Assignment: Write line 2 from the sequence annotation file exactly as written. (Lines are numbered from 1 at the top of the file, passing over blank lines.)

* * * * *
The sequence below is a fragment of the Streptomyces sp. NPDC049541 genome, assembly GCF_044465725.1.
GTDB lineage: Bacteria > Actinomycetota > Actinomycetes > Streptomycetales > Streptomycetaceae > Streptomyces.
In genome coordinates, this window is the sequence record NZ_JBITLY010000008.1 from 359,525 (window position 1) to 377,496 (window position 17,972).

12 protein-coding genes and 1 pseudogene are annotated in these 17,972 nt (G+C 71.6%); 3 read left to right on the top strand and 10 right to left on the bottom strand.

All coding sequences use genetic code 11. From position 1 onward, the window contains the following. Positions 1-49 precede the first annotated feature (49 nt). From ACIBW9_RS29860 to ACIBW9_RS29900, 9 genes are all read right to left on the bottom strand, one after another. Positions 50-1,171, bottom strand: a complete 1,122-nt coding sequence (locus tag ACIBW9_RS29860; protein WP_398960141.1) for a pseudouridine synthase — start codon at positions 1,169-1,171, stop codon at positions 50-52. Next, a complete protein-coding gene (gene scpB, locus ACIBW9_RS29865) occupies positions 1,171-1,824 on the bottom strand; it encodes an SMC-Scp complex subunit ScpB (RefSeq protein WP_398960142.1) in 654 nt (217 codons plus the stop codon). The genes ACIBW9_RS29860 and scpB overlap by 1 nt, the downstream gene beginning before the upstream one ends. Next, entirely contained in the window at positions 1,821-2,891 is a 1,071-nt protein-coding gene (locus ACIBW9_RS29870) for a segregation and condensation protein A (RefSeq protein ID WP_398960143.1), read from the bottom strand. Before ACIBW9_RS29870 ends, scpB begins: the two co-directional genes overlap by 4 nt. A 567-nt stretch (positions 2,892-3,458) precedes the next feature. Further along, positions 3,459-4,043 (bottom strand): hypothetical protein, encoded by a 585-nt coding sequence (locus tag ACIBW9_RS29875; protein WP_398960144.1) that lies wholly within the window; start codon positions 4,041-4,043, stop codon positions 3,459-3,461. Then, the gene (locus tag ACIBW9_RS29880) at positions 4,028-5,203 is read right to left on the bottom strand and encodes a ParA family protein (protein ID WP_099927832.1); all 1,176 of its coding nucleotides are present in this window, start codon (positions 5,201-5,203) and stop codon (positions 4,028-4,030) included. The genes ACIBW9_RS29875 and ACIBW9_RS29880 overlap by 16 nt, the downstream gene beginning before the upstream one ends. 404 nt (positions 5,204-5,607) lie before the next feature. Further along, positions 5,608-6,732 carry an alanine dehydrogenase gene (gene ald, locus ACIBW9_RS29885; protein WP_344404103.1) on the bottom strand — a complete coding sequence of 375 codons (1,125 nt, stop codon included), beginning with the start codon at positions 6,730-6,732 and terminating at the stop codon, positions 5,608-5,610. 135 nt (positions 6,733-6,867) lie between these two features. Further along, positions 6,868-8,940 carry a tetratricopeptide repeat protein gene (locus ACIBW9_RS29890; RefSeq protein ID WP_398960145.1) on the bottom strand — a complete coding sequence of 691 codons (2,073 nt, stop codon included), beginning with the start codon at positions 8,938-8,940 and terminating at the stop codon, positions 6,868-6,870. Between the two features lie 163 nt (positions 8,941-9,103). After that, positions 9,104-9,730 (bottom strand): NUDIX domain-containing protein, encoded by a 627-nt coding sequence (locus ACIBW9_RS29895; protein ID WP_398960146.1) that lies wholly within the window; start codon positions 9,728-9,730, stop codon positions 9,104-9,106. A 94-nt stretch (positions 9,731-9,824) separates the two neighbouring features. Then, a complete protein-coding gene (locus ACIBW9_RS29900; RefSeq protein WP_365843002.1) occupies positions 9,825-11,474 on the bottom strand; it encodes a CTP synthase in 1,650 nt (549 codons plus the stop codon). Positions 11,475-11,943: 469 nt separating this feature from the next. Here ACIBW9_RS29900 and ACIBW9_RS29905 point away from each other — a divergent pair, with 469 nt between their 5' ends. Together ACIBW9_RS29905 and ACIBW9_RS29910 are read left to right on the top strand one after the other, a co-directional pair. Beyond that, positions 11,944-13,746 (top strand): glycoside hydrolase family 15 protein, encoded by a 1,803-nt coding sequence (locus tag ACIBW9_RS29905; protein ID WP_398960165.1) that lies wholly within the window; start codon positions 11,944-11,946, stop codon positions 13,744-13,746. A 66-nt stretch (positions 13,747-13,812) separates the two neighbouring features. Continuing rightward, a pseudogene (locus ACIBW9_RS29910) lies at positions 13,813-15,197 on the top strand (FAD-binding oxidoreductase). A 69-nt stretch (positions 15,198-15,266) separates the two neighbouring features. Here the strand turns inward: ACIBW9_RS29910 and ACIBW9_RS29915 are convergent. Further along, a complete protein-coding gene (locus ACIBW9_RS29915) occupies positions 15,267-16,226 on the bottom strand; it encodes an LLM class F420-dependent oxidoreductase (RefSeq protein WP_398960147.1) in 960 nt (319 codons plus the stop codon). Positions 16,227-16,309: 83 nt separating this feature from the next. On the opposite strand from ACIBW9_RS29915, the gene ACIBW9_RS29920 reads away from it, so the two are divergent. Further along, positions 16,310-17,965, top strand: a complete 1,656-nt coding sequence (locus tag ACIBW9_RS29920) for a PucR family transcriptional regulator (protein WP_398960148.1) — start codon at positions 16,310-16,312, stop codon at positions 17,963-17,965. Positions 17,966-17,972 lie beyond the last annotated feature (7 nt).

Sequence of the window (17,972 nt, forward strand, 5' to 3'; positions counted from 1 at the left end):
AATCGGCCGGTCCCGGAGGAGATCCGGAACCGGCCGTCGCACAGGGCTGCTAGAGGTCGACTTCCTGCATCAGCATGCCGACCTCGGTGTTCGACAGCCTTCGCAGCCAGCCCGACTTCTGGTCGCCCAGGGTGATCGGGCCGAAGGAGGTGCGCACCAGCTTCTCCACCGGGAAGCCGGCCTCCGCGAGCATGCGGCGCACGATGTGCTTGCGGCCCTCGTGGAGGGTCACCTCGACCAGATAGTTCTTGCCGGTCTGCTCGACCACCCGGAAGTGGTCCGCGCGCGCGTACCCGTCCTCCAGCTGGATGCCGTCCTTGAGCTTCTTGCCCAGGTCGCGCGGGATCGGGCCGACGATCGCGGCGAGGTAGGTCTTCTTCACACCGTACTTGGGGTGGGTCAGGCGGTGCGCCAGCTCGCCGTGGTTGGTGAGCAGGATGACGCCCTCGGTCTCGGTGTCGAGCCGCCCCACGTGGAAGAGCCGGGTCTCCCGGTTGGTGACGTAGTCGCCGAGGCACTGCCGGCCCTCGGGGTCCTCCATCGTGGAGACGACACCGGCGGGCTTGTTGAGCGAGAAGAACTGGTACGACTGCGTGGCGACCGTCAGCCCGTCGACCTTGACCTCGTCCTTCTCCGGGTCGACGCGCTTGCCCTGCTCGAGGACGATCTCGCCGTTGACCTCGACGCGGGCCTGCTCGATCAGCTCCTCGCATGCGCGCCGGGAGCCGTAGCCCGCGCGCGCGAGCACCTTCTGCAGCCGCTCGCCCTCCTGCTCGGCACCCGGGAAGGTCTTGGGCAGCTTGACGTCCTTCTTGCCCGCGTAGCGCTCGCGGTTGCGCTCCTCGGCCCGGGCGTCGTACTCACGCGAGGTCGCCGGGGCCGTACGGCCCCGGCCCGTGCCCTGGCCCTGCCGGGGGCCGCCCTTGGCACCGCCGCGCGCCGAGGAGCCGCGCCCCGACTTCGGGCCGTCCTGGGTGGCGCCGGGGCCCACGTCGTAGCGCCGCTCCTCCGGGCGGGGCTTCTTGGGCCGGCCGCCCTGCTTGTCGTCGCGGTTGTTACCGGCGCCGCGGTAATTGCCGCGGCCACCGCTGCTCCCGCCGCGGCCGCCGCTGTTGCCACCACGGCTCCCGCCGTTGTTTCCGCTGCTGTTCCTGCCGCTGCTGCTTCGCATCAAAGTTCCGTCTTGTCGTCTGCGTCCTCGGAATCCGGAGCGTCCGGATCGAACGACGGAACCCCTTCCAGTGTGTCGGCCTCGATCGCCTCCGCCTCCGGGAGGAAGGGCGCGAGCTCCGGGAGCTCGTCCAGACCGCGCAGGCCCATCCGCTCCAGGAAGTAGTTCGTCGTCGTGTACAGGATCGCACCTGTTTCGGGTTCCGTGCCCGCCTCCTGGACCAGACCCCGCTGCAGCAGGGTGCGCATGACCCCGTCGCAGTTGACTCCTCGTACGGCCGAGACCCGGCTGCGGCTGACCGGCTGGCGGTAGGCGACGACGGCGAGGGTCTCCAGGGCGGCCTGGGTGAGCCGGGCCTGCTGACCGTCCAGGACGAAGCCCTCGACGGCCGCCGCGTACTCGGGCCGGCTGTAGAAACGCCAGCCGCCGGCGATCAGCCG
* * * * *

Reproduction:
GTDB lineage: Bacteria > Actinomycetota > Actinomycetes > Streptomycetales > Streptomycetaceae > Streptomyces.